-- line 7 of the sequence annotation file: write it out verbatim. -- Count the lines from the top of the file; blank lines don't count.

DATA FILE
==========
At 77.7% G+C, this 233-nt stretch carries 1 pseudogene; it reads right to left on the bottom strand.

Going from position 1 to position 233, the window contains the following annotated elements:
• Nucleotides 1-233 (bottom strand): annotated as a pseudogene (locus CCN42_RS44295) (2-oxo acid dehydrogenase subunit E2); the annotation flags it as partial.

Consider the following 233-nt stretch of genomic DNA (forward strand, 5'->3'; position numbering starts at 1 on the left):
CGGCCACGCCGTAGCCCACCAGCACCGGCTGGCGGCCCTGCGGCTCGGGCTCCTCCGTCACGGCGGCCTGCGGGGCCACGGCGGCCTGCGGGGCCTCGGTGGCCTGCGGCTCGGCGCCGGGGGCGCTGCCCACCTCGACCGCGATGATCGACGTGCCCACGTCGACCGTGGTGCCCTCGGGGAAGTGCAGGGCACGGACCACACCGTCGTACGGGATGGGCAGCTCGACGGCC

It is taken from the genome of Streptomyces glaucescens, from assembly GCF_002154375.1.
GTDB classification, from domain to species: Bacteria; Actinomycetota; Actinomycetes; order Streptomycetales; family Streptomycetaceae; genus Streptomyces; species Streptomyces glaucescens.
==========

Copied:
GTDB classification, from domain to species: Bacteria; Actinomycetota; Actinomycetes; order Streptomycetales; family Streptomycetaceae; genus Streptomyces; species Streptomyces glaucescens.